Covid - 19

52-year-old patient with rare autoimmune neuromuscular disorder recovers after 21-day fight with COVID-19

By February 4, 2021 No Comments

Team of specialists at Ruby Hall Clinic Hinjawadi come to his rescue after severe respiratory distress.

Pune, 11 September 2020: For the last 10 years, 52-year-old Atul Javdekar* regularly
visited a multitude of neurologists at various hospitals. In his early forties, he had begun
experiencing trouble walking, lifting objects or even chewing and swallowing. “I had learnt
to live with this condition where bouts of helplessness hampered my daily activities. I was on
medication for a long time for episodes of muscle weakness which occurred anytime or
anywhere. In the last couple of years though, my condition had improved and I was not
required to take medication,” says Mr. Javdekar. He was suffering from a lifelong medical
condition known as Myasthenia Gravis or MG.
In medical terms, MG is an autoimmune neuromuscular disorder characterised by physical
weakness and fatigue in the voluntary muscles group which is caused due to a breakdown in
the normal communication between nerves and muscles. It is a relatively rare condition that
affects about 16 out of every 1,00,000 people. The disorder can cause drooping eyelids,
blurred or double vision, slurred speech, difficulties with chewing and swallowing, chronic
muscle fatigue and weakness in the arms and legs where one is unable to walk even a few
steps. While there is no cure for myasthenia gravis, the symptoms need to be controlled.
To add to this existing condition, COVID-19 soon struck Mr. Javdekar in late July 2020. Dr.
Sudha Desai, Consultant – Intensive Care Specialist, Ruby Hall Clinic Hinjawadi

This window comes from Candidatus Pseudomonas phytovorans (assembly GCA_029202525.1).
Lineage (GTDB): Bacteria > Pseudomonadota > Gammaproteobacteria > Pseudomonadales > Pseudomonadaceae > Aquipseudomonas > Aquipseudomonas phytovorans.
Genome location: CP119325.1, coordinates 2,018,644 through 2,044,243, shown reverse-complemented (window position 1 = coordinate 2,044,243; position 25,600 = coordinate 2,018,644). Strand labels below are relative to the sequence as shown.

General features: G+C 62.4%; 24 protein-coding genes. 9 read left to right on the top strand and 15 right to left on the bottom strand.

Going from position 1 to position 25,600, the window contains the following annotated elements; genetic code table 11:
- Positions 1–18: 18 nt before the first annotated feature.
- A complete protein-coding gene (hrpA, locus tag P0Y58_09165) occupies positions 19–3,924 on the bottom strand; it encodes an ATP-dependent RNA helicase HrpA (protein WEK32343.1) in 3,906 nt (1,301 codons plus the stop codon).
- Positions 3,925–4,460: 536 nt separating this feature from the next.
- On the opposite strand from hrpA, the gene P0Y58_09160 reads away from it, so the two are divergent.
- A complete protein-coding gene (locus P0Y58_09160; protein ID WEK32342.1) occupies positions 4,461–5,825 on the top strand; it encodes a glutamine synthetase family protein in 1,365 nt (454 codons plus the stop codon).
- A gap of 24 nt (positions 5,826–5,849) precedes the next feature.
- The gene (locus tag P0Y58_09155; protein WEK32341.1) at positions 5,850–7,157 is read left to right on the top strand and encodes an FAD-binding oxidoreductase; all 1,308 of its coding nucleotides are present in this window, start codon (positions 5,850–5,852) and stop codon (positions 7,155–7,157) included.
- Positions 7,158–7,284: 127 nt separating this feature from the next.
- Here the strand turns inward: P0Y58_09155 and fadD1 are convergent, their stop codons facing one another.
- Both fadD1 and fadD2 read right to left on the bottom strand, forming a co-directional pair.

says,“When the patient suffered from high grade fever and cough for 4 to 5 days, he was
tested for COVID-19 and resulted positive. On being wheeled into our hospital, he was
admitted with COVID-19 related pneumonia including bi-lateral lung involvement. He was
already in severe respiratory distress due to oxygen deprivation and had to be put on the
ventilator. Initially, we tried non-invasive ventilation for a few hours, but his body was not
reacting well to it. We administered intravenous immunoglobulin and an increased dose of
steroids since his condition of myasthenia gravis precipitated due to COVID-19.
He had to be intubated owing to low blood pressure. After 48 hours when he showed signs of
improvement, we put him in prone position on the ventilator. This meant the patient was made
to lie on his stomach, for a certain amount of time every day owing to significant respiratory
distress. After 50 hours of prone positioning, we were happy to notice that he was doing much
better. The patient was in the ICU for 12 days, out of which 9 days he spent on invasive
ventilation,” explains Dr. Desai.

Owing to the fact that the patient was COVID-19 positive, doctors at Ruby Hall Clinic
Hinjawadi were required to use bedside respiratory mechanics to evaluate for neuromuscular
respiratory weakness with caution because of the potential risk of aerosolisation of viral
particles and viral transmission. After 21 days in the hospital, Atul Javdekar’s condition
drastically improved and he was discharged. He has been advised by the team of neurologists
to continue his medication for myasthenia gravis.
Dr. Sudheer Rai, COO, Ruby Hall Clinic Hinjawadi concluded, “In the modern medical
era of randomised controlled trials, we are habituated to making decisions supported by an
evidence base. While COVID‐19 has rapidly become a global pandemic, little is known about
its potential impact on patients with pre-existing myasthenia gravis (MG) which made this
case all the more challenging. Our team of doctors stayed at the forefront of this condition
while ensuring the patient did not develop any bacterial infections or sepsis. We also ensured
that our current best practice standard of care was maintained.”

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